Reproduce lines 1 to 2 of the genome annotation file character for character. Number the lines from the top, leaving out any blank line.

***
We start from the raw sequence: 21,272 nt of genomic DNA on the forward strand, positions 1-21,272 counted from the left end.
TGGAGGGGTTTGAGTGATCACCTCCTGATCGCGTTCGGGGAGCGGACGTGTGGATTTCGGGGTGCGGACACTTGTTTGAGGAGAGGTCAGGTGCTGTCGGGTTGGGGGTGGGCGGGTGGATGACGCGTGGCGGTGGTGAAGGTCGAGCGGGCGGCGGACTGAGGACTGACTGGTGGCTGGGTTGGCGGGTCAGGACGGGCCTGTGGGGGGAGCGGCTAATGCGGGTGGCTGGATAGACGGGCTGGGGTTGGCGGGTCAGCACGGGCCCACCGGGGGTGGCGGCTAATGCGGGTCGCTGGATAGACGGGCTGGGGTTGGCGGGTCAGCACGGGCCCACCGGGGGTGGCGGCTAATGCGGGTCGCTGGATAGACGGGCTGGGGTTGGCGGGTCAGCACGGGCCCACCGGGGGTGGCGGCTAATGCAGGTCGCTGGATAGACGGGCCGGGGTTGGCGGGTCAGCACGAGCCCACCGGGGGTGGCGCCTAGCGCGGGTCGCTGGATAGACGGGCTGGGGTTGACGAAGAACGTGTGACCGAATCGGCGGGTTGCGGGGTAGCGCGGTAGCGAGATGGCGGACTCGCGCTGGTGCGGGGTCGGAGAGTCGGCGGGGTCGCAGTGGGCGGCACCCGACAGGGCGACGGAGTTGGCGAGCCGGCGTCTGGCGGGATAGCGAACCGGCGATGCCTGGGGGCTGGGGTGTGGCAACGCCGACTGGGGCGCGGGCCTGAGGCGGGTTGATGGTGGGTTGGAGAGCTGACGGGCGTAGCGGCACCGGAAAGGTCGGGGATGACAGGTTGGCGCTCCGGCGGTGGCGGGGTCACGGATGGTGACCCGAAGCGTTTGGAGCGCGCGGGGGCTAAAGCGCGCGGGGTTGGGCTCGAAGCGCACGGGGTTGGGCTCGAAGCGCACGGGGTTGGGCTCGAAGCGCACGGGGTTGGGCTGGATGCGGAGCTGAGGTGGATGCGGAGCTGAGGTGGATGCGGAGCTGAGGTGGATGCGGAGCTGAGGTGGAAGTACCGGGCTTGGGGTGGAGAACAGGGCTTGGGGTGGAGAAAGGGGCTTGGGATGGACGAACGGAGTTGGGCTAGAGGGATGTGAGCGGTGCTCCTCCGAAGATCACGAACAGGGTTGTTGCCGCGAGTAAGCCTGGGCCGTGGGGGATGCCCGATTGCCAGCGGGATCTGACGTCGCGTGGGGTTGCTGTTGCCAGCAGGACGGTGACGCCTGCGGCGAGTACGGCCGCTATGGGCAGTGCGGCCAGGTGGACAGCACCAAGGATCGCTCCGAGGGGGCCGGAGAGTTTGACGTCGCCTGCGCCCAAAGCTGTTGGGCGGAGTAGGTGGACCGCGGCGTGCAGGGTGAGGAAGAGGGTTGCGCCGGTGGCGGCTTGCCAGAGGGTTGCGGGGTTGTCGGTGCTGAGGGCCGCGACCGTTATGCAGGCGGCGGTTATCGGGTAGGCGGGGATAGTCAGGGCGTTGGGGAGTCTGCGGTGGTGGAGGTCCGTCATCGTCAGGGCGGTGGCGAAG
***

We start from the raw sequence: 21,272 nt of genomic DNA on the forward strand, positions 1-21,272 counted from the left end.
TGGAGGGGTTTGAGTGATCACCTCCTGATCGCGTTCGGGGAGCGGACGTGTGGATTTCGGGGTGCGGACACTTGTTTGAGGAGAGGTCAGGTGCTGTCGGGTTGGGGGTGGGCGGGTGGATGACGCGTGGCGGTGGTGAAGGTCGAGCGGGCGGCGGACTGAGGACTGACTGGTGGCTGGGTTGGCGGGTCAGGACGGGCCTGTGGGGGGAGCGGCTAATGCGGGTGGCTGGATAGACGGGCTGGGGTTGGCGGGTCAGCACGGGCCCACCGGGGGTGGCGGCTAATGCGGGTCGCTGGATAGACGGGCTGGGGTTGGCGGGTCAGCACGGGCCCACCGGGGGTGGCGGCTAATGCGGGTCGCTGGATAGACGGGCTGGGGTTGGCGGGTCAGCACGGGCCCACCGGGGGTGGCGGCTAATGCAGGTCGCTGGATAGACGGGCCGGGGTTGGCGGGTCAGCACGAGCCCACCGGGGGTGGCGCCTAGCGCGGGTCGCTGGATAGACGGGCTGGGGTTGACGAAGAACGTGTGACCGAATCGGCGGGTTGCGGGGTAGCGCGGTAGCGAGATGGCGGACTCGCGCTGGTGCGGGGTCGGAGAGTCGGCGGGGTCGCAGTGGGCGGCACCCGACAGGGCGACGGAGTTGGCGAGCCGGCGTCTGGCGGGATAGCGAACCGGCGATGCCTGGGGGCTGGGGTGTGGCAACGCCGACTGGGGCGCGGGCCTGAGGCGGGTTGATGGTGGGTTGGAGAGCTGACGGGCGTAGCGGCACCGGAAAGGTCGGGGATGACAGGTTGGCGCTCCGGCGGTGGCGGGGTCACGGATGGTGACCCGAAGCGTTTGGAGCGCGCGGGGGCTAAAGCGCGCGGGGTTGGGCTCGAAGCGCACGGGGTTGGGCTCGAAGCGCACGGGGTTGGGCTCGAAGCGCACGGGGTTGGGCTGGATGCGGAGCTGAGGTGGATGCGGAGCTGAGGTGGATGCGGAGCTGAGGTGGATGCGGAGCTGAGGTGGAAGTACCGGGCTTGGGGTGGAGAACAGGGCTTGGGGTGGAGAAAGGGGCTTGGGATGGACGAACGGAGTTGGGCTAGAGGGATGTGAGCGGTGCTCCTCCGAAGATCACGAACAGGGTTGTTGCCGCGAGTAAGCCTGGGCCGTGGGGGATGCCCGATTGCCAGCGGGATCTGACGTCGCGTGGGGTTGCTGTTGCCAGCAGGACGGTGACGCCTGCGGCGAGTACGGCCGCTATGGGCAGTGCGGCCAGGTGGACAGCACCAAGGATCGCTCCGAGGGGGCCGGAGAGTTTGACGTCGCCTGCGCCCAAAGCTGTTGGGCGGAGTAGGTGGACCGCGGCGTGCAGGGTGAGGAAGAGGGTTGCGCCGGTGGCGGCTTGCCAGAGGGTTGCGGGGTTGTCGGTGCTGAGGGCCGCGACCGTTATGCAGGCGGCGGTTATCGGGTAGGCGGGGATAGTCAGGGCGTTGGGGAGTCTGCGGTGGTGGAGGTCCGTCATCGTCAGGGCGGTGGCGAAG